California is now grappling with the loss of thousands of homes in the recent Camp and Woolsey wildfires. The Santa Cruz Sentinel reports:

As ominous as the dark smoke that choked the Bay Area while California’s most destructive wildfire raged 200 miles north, a second tragedy now is looming over the state — the loss of thousands of homes in an already housing-starved region.

The deadly Camp Fire destroyed nearly 14,000 homes in Butte County, resulting in up to $9 billion in residential losses, according to a recent estimate by property data company CoreLogic. In a matter of hours, the fire wiped out the equivalent of nearly 18 percent of the roughly 80,000 new homes California produces in an average year.

The fire also killed at least 88 people.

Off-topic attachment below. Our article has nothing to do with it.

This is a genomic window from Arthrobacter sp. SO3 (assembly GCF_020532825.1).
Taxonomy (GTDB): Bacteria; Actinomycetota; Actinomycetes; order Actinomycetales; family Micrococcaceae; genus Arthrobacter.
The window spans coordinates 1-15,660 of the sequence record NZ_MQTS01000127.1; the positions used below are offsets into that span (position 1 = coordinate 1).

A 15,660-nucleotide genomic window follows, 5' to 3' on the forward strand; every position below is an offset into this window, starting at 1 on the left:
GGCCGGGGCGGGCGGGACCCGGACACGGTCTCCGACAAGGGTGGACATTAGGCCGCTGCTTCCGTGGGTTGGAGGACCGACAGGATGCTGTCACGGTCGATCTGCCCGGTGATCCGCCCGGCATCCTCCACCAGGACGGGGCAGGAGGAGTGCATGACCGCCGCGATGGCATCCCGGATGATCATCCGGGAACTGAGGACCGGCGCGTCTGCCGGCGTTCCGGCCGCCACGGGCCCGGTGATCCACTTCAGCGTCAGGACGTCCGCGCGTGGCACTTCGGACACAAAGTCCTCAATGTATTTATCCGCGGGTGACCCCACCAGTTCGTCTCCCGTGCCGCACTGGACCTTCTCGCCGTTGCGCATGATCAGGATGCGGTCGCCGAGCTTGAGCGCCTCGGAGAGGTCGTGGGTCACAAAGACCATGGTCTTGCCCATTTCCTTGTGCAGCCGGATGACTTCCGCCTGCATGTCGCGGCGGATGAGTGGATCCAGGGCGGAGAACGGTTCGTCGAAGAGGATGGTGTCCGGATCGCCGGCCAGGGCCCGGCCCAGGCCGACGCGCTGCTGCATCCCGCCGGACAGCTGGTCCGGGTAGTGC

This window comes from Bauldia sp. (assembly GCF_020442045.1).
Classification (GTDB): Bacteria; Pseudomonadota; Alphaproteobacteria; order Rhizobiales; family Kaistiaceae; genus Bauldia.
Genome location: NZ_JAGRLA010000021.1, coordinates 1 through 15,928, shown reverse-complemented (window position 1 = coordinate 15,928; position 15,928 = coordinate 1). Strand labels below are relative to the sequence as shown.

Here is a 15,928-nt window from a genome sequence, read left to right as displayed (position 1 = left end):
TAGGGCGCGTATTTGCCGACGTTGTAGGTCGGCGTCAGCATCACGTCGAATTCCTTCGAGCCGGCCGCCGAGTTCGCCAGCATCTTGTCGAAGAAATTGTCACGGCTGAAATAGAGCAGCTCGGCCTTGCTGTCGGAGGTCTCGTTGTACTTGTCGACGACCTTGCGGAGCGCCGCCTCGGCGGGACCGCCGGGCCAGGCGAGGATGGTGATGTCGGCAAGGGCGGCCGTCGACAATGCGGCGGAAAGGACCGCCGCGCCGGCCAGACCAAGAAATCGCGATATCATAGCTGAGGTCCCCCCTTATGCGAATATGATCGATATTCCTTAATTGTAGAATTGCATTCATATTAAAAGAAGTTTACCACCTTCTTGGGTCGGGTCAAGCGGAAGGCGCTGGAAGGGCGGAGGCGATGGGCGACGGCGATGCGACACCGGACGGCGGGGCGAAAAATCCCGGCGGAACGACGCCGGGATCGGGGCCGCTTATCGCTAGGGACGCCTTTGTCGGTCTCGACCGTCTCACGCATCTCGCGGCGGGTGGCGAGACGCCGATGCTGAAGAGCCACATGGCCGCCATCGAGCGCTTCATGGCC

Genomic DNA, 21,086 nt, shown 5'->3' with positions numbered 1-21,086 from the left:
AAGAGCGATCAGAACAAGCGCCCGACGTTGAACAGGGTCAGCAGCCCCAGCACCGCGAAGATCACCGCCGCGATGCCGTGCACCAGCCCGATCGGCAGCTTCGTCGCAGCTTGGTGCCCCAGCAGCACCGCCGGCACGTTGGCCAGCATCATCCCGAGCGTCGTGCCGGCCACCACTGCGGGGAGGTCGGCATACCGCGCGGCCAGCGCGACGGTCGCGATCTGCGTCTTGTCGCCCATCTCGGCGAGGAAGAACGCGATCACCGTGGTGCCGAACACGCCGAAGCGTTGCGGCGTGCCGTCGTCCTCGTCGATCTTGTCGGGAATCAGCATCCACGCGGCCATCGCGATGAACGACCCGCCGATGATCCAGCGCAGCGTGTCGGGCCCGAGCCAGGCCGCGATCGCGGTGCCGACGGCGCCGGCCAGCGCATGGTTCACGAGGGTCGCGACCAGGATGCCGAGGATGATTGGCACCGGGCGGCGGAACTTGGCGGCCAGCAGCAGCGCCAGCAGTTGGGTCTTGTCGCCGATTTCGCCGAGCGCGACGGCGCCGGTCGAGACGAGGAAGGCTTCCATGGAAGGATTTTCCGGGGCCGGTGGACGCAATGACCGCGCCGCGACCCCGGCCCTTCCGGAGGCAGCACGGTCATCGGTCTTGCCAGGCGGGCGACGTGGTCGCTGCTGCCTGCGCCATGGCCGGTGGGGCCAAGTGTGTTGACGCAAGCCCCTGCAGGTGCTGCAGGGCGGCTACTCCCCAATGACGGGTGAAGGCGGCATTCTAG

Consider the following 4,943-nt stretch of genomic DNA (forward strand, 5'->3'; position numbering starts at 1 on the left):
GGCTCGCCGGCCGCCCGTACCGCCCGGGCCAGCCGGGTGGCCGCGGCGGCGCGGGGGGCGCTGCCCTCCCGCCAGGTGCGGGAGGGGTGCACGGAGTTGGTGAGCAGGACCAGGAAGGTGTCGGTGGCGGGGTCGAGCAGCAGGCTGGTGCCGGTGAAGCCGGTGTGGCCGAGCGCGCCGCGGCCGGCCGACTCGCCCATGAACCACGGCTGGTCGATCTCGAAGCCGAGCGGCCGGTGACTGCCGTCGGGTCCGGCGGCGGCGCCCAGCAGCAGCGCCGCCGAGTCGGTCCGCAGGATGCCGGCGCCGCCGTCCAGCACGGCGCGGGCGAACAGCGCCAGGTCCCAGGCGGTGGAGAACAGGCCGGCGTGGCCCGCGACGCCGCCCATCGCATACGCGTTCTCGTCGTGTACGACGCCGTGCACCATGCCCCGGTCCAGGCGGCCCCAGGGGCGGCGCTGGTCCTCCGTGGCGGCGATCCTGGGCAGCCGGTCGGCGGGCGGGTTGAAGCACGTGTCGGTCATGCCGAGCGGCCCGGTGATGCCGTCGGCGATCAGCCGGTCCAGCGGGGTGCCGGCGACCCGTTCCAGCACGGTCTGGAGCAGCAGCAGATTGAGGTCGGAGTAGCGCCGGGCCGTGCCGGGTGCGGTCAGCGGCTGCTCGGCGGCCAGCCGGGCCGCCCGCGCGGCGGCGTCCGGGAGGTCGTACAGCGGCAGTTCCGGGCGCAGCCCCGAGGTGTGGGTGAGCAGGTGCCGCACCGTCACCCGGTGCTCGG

As the state struggles to overcome a dire housing shortage that has driven up home and rental prices and forced many residents to move out-of-state, the property loss compounds an already critical situation. When coupled with the 1,500 structures destroyed in the Woolsey Fire in Southern California this month, the more than 5,600 structures destroyed in last year’s Tubbs Fire in Napa and Sonoma counties, and the nearly 1,100 homes destroyed last year in the Carr Fire in Shasta County, it’s devastating. And experts say Bay Area residents may feel its effects.

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